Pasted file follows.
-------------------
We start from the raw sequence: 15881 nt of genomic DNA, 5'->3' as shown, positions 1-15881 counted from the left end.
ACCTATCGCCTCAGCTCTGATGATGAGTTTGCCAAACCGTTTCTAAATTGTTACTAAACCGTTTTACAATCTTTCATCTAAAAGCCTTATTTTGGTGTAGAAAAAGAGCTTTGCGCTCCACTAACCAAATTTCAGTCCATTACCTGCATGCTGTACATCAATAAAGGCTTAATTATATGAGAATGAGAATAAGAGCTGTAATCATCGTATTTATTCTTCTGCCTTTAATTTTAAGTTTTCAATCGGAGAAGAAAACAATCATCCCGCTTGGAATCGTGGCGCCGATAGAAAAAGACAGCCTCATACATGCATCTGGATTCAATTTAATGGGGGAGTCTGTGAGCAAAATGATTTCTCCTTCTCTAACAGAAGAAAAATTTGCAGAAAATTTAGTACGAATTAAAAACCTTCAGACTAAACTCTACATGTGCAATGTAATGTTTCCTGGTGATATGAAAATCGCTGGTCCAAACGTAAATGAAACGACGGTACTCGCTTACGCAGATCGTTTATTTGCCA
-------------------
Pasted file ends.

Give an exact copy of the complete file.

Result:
We start from the raw sequence: 15881 nt of genomic DNA, 5'->3' as shown, positions 1-15881 counted from the left end.
ACCTATCGCCTCAGCTCTGATGATGAGTTTGCCAAACCGTTTCTAAATTGTTACTAAACCGTTTTACAATCTTTCATCTAAAAGCCTTATTTTGGTGTAGAAAAAGAGCTTTGCGCTCCACTAACCAAATTTCAGTCCATTACCTGCATGCTGTACATCAATAAAGGCTTAATTATATGAGAATGAGAATAAGAGCTGTAATCATCGTATTTATTCTTCTGCCTTTAATTTTAAGTTTTCAATCGGAGAAGAAAACAATCATCCCGCTTGGAATCGTGGCGCCGATAGAAAAAGACAGCCTCATACATGCATCTGGATTCAATTTAATGGGGGAGTCTGTGAGCAAAATGATTTCTCCTTCTCTAACAGAAGAAAAATTTGCAGAAAATTTAGTACGAATTAAAAACCTTCAGACTAAACTCTACATGTGCAATGTAATGTTTCCTGGTGATATGAAAATCGCTGGTCCAAACGTAAATGAAACGACGGTACTCGCTTACGCAGATCGTTTATTTGCCA